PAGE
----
In the last decade, providing children better access to safe and effective medications has become a major agenda of many countries. This has come about due to revolutionary initiatives by WHO, the EU, the WHA, and the FDA that have led to the formation of the international alliance for better medicines for children in 2006 (Gazarian, 2009). The objectives of this alliance are to stimulate research into children’s medicines and to enact systematic strategies to promote quality use of medications (Shirkey, 1968).

In the United States, the legislation to address pediatric needs first came about in 1997 with the FDA modernization act. This ended up becoming a trial and error for the resurgence in pediatric clinical pharmacology and drug development that has occurred from the BPCA and the Pediatric Research Equity Act (PREA) in the past decade (Hoppu et al., 2012). The effectiveness of this legislation has come from providing a mix of requirements and incentives to the pharmaceutical industry. While PREA is required by law, BPCA is voluntary. Under PREA, the FDA and the company determine if a new drug will have indicated use in the pediatric population. If it doesn’t, the requirement is waived and the process ends (Hoppu et al., 2012). If it does have an indication, clinical trials are performed and an agreement is made on the labeling requirements for this product to account for pediatric use. If a drug has PREA tests performed, the company may also have the option to include BPCA tests as well (United States Government Accountability Office, 2011). This voluntary procedure can be done for the new drug or drugs already on the market and is incentivized through a 6 month patent extension on the drug. Through this process, a variety of unlabeled uses can be researched.

A recent analysis of nine antihypertensive medications demonstrated that there was a ratio of net economic return to cost of 17 when these drugs were tested under these provisions (Baker-Smith et al., 2008; Hoppu et al., 2012; Salunke and Breitkreutz, 2013; European Pediatric Formulation Initiative, 2014). Subsequently, this has been very popular and has resulted in “365 trials being performed for 153 medicines between December 1997–2007, which has resulted in 137 labeling changes, 26% of which included the addition of safety information to improve pediatric medicines use” (Hoppu et al., 2012). Despite these successes, the incentives in this legislation are mainly focused on drugs that have patent potential. Many of these drugs have very little use in the pediatric populations, thus many drugs commonly used in children have yet to be sufficiently studied (Hoppu et al., 2012). To stimulate research in this area, the US National Institute of Health, through the Institute of Child Health and Human Development, has refined an approach to facilitate pediatric clinical drug trials through the Pediatric Trial Network that will focus primarily on the study of off-patent medicines prioritized as part of the provisions of BPCA (Hoppu et al., 2012).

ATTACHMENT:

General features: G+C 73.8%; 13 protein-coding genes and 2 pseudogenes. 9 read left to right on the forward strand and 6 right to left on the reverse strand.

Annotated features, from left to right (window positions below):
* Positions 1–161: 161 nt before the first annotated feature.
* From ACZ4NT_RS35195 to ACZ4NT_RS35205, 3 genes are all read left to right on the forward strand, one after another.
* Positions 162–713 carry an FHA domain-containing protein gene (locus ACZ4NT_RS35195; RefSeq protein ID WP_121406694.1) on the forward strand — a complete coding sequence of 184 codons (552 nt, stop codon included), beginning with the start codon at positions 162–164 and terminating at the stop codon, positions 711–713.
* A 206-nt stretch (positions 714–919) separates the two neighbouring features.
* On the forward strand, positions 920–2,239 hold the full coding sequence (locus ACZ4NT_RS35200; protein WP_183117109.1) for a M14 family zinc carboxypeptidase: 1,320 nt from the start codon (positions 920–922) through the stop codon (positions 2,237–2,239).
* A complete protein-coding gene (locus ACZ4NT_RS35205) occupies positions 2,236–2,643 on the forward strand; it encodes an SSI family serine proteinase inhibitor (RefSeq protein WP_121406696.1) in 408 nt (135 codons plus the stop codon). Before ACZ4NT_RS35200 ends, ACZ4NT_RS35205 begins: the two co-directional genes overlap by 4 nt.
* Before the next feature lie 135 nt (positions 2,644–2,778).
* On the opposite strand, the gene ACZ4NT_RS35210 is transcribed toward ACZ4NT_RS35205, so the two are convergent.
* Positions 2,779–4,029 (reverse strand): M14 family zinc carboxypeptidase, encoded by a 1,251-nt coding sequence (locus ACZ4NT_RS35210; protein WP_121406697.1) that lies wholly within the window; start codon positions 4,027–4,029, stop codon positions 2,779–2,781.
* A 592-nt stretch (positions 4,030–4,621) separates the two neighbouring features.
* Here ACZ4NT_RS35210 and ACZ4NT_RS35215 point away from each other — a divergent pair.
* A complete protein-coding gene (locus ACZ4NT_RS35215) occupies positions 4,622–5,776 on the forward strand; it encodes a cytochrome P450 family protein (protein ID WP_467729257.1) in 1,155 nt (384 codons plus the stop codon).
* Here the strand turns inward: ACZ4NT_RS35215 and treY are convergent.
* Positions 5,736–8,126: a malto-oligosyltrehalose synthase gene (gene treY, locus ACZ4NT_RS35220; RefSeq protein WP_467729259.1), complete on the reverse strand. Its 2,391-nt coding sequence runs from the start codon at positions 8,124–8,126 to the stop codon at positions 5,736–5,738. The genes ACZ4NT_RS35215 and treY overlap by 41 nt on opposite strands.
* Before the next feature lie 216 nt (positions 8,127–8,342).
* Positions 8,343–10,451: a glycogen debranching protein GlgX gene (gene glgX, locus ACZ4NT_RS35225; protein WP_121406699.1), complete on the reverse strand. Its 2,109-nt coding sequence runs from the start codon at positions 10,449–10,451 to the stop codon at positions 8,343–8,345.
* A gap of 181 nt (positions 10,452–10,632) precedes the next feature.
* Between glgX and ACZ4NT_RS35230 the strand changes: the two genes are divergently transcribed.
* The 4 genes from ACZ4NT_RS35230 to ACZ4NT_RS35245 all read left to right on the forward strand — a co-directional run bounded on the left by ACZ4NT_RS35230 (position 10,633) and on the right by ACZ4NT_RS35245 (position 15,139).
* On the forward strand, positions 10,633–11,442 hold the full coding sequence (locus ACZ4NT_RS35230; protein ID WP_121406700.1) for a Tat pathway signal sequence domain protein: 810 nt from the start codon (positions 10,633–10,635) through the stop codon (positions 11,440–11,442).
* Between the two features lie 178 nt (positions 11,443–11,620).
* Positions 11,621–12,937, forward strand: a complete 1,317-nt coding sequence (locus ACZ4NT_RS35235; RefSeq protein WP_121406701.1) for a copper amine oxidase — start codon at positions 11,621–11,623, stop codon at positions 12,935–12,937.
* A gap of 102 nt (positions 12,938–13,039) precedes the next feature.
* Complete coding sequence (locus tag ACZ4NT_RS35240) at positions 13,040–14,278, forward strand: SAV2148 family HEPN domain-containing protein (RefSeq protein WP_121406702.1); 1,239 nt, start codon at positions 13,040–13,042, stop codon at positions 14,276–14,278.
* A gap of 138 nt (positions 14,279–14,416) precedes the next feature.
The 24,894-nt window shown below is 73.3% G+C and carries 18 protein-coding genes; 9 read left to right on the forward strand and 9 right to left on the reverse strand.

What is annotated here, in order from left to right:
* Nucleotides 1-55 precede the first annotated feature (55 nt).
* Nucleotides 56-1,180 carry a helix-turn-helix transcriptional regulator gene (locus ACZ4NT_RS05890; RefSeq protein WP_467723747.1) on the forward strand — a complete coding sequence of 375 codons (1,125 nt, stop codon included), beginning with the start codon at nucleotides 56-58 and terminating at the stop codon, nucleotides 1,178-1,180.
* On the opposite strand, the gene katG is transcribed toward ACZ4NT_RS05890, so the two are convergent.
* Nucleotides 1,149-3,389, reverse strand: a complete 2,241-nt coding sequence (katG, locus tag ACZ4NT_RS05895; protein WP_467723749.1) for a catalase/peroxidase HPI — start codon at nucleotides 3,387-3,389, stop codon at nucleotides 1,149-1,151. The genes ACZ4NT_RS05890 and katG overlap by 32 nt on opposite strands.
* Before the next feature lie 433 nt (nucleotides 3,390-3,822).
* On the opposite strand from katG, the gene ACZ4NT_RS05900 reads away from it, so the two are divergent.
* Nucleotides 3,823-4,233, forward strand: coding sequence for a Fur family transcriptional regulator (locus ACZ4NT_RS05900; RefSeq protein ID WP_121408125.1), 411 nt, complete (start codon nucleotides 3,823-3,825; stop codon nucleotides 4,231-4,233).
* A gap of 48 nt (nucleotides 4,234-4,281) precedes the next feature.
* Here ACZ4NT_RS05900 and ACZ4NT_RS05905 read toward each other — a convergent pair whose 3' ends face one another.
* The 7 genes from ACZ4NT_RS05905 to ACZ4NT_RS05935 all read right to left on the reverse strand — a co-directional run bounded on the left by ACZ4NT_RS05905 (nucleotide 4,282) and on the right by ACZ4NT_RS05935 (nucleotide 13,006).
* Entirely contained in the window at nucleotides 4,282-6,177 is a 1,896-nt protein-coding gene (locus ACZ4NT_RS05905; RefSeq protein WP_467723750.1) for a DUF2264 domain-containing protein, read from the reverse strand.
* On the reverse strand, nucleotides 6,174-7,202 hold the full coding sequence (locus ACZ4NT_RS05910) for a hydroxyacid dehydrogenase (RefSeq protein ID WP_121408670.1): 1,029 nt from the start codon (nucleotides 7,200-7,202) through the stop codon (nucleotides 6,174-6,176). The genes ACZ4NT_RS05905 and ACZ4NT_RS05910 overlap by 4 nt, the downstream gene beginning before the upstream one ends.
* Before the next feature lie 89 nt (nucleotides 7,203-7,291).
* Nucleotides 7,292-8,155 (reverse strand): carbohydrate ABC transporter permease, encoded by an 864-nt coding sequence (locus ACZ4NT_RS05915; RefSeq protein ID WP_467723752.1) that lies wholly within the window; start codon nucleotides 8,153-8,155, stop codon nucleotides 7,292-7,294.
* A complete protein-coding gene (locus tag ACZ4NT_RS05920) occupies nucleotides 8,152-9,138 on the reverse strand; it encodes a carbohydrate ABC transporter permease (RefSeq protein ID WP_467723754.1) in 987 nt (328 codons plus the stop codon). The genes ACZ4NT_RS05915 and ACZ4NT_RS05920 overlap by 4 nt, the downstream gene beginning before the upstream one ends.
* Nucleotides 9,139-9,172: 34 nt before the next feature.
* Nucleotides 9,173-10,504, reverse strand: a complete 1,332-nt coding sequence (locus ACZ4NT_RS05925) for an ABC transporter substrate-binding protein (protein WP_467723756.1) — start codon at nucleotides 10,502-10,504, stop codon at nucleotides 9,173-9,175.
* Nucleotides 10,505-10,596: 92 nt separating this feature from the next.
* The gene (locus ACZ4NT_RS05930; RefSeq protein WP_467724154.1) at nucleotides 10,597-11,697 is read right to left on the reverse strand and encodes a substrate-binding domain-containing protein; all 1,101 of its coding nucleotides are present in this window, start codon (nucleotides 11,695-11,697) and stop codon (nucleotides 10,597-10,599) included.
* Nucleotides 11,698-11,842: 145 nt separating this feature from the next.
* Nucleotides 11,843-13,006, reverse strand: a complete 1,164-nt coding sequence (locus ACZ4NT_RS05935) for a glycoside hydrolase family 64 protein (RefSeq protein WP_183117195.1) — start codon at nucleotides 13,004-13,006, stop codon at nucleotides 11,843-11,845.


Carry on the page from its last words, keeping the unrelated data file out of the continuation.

Outside of the United States, the impact of this legislation has been minimally successful. Perhaps the greatest triumph has been the establishment of a listing of the most efficacious, safe, and cost-effective medicines for priority conditions, known as the List of Essential Medicines for Children (Hoppu et al., 2012). Beyond that, there has been minimal progress and many countries will not even be able to benefit from the research being performed by organizations from the United States due to the reluctance in sharing data collected on pediatric medicines. To make matters worse, many times the actual research done by US organizations is on foreign soil. So, it appears that volunteers are participating in research that won’t benefit children from their own country. Therefore, despite the successes in producing legislation and results in the USA, these studies indicate many improvements are needed to make this truly a global effort to develop better medicines for children.